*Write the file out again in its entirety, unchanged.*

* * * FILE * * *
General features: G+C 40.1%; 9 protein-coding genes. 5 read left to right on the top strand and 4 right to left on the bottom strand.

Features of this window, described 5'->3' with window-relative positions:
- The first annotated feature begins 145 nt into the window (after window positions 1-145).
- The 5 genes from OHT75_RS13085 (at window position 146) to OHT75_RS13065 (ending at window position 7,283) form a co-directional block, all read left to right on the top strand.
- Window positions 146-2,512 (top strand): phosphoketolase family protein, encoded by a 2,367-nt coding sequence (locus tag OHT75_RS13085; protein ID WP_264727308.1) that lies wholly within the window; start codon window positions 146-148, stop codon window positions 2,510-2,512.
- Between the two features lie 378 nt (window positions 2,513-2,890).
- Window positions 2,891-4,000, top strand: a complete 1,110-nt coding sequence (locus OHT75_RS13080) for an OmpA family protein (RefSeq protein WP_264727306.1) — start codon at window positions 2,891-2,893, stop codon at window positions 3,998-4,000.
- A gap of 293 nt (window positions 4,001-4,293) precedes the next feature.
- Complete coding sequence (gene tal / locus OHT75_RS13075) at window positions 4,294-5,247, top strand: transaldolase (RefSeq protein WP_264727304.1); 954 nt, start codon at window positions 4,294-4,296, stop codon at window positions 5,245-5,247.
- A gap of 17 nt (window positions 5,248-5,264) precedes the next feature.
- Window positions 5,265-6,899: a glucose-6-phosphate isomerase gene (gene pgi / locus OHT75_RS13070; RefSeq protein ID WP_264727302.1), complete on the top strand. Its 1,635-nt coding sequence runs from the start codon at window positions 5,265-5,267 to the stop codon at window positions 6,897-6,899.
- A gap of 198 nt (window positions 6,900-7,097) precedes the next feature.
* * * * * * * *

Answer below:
General features: G+C 40.1%; 9 protein-coding genes. 5 read left to right on the top strand and 4 right to left on the bottom strand.

Features of this window, described 5'->3' with window-relative positions:
- The first annotated feature begins 145 nt into the window (after window positions 1-145).
- The 5 genes from OHT75_RS13085 (at window position 146) to OHT75_RS13065 (ending at window position 7,283) form a co-directional block, all read left to right on the top strand.
- Window positions 146-2,512 (top strand): phosphoketolase family protein, encoded by a 2,367-nt coding sequence (locus tag OHT75_RS13085; protein ID WP_264727308.1) that lies wholly within the window; start codon window positions 146-148, stop codon window positions 2,510-2,512.
- Between the two features lie 378 nt (window positions 2,513-2,890).
- Window positions 2,891-4,000, top strand: a complete 1,110-nt coding sequence (locus OHT75_RS13080) for an OmpA family protein (RefSeq protein WP_264727306.1) — start codon at window positions 2,891-2,893, stop codon at window positions 3,998-4,000.
- A gap of 293 nt (window positions 4,001-4,293) precedes the next feature.
- Complete coding sequence (gene tal / locus OHT75_RS13075) at window positions 4,294-5,247, top strand: transaldolase (RefSeq protein WP_264727304.1); 954 nt, start codon at window positions 4,294-4,296, stop codon at window positions 5,245-5,247.
- A gap of 17 nt (window positions 5,248-5,264) precedes the next feature.
- Window positions 5,265-6,899: a glucose-6-phosphate isomerase gene (gene pgi / locus OHT75_RS13070; RefSeq protein ID WP_264727302.1), complete on the top strand. Its 1,635-nt coding sequence runs from the start codon at window positions 5,265-5,267 to the stop codon at window positions 6,897-6,899.
- A gap of 198 nt (window positions 6,900-7,097) precedes the next feature.